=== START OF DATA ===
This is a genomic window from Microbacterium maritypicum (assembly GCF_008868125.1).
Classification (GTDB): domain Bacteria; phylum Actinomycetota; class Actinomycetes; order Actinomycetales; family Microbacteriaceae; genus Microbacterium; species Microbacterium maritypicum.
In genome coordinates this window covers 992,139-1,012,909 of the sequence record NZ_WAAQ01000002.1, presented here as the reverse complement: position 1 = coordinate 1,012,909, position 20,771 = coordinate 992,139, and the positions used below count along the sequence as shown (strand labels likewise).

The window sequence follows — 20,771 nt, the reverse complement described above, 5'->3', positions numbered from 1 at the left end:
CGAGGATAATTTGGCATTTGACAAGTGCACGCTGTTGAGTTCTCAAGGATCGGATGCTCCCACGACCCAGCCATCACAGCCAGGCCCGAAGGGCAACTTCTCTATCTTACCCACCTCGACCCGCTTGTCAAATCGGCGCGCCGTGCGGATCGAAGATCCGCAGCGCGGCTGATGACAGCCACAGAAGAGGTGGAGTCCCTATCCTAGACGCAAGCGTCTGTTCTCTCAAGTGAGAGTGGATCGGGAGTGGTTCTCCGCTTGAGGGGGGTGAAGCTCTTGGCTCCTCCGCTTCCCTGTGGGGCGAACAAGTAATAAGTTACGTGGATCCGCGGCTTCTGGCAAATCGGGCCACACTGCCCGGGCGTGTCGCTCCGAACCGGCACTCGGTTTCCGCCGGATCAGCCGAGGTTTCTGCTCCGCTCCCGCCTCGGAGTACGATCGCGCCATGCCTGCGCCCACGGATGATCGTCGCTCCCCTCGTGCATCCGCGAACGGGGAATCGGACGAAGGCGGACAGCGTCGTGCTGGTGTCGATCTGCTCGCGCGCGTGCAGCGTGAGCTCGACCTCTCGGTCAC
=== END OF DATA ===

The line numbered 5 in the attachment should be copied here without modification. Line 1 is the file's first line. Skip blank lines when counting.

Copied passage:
CGAGGATAATTTGGCATTTGACAAGTGCACGCTGTTGAGTTCTCAAGGATCGGATGCTCCCACGACCCAGCCATCACAGCCAGGCCCGAAGGGCAACTTCTCTATCTTACCCACCTCGACCCGCTTGTCAAATCGGCGCGCCGTGCGGATCGAAGATCCGCAGCGCGGCTGATGACAGCCACAGAAGAGGTGGAGTCCCTATCCTAGACGCAAGCGTCTGTTCTCTCAAGTGAGAGTGGATCGGGAGTGGTTCTCCGCTTGAGGGGGGTGAAGCTCTTGGCTCCTCCGCTTCCCTGTGGGGCGAACAAGTAATAAGTTACGTGGATCCGCGGCTTCTGGCAAATCGGGCCACACTGCCCGGGCGTGTCGCTCCGAACCGGCACTCGGTTTCCGCCGGATCAGCCGAGGTTTCTGCTCCGCTCCCGCCTCGGAGTACGATCGCGCCATGCCTGCGCCCACGGATGATCGTCGCTCCCCTCGTGCATCCGCGAACGGGGAATCGGACGAAGGCGGACAGCGTCGTGCTGGTGTCGATCTGCTCGCGCGCGTGCAGCGTGAGCTCGACCTCTCGGTCAC